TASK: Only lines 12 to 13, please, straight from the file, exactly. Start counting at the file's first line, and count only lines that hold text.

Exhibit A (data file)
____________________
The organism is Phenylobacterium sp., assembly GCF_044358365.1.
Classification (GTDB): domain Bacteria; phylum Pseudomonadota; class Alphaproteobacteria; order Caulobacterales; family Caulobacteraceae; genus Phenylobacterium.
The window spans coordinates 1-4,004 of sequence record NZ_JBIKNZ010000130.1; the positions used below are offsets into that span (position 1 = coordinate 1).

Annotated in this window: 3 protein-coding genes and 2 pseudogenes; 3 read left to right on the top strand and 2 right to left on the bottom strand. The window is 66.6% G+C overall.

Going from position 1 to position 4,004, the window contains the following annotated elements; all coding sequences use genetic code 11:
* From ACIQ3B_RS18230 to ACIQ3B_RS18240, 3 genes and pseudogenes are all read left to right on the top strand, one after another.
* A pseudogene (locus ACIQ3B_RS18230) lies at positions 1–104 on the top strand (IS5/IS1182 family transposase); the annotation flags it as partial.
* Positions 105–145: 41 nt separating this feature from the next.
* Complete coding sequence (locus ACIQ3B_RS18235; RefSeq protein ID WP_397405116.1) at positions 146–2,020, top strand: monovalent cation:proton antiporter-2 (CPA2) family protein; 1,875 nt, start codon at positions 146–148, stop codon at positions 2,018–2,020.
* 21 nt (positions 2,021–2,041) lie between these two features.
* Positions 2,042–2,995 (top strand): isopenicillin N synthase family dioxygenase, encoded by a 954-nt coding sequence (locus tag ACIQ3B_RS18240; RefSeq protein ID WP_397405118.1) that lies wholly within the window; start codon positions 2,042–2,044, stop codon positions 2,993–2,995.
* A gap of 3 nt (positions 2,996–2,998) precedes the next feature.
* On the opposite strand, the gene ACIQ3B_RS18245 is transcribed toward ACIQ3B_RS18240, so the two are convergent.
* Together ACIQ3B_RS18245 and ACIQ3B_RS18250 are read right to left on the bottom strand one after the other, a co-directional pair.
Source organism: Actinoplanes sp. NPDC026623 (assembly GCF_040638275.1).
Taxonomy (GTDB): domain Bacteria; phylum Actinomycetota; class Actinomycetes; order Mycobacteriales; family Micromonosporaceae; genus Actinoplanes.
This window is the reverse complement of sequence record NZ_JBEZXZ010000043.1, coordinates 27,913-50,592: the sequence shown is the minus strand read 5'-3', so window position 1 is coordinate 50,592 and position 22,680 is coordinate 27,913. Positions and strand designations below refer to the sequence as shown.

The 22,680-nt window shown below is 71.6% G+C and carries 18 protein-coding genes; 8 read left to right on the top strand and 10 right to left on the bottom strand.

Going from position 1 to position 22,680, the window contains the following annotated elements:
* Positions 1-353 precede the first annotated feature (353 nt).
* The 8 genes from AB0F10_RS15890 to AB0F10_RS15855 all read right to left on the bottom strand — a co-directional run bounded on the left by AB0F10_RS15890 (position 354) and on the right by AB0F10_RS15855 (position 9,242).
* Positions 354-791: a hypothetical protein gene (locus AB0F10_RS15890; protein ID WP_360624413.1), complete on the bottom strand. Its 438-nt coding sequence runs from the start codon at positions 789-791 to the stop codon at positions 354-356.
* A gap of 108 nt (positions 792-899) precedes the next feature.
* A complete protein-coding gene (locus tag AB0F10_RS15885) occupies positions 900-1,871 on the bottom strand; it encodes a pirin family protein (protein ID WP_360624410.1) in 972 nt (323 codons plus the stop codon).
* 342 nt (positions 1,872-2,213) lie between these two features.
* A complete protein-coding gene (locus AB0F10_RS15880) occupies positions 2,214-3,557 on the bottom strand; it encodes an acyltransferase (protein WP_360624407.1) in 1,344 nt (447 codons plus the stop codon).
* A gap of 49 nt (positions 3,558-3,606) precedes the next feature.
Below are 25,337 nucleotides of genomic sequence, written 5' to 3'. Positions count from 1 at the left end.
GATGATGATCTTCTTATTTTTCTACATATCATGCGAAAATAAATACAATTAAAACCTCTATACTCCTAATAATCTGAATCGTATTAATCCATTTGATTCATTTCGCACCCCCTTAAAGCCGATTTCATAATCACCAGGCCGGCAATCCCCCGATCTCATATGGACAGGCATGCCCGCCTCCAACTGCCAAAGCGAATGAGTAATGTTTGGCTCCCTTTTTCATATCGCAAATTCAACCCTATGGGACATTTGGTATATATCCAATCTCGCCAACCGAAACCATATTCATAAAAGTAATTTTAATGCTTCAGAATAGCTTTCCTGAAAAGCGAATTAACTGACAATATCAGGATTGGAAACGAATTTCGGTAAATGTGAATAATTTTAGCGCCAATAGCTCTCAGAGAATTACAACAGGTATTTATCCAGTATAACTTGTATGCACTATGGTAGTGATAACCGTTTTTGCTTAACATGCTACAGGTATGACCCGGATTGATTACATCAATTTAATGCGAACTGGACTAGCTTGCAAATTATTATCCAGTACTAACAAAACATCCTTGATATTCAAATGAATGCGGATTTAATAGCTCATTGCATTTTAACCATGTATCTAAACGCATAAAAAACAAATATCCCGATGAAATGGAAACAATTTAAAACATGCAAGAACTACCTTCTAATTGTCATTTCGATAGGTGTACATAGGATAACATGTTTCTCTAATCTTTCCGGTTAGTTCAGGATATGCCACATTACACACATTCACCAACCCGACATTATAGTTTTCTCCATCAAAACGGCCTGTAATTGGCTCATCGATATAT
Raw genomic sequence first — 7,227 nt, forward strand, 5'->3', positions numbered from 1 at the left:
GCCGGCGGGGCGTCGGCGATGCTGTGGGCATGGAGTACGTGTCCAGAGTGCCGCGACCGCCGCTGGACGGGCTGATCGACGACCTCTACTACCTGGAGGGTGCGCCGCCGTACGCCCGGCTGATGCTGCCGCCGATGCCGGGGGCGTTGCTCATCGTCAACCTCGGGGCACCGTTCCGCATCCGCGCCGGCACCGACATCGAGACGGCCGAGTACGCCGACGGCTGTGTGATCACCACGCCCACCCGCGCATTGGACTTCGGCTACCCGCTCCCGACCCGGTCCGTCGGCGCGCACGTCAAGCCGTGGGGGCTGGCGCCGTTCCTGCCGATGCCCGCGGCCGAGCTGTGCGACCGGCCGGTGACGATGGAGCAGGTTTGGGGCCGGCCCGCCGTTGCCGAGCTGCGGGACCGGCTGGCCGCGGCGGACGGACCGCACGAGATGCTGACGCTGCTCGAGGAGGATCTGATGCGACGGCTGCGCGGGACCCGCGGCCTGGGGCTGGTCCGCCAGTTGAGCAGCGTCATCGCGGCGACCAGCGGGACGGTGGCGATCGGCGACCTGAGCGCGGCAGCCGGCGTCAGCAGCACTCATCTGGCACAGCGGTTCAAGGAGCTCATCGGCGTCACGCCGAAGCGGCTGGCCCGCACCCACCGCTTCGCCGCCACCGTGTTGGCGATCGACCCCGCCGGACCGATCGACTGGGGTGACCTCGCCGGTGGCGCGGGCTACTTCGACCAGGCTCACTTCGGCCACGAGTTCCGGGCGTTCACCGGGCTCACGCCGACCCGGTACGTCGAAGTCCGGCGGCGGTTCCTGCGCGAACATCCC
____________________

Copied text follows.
* A gap of 3 nt (positions 2,996–2,998) precedes the next feature.
* On the opposite strand, the gene ACIQ3B_RS18245 is transcribed toward ACIQ3B_RS18240, so the two are convergent.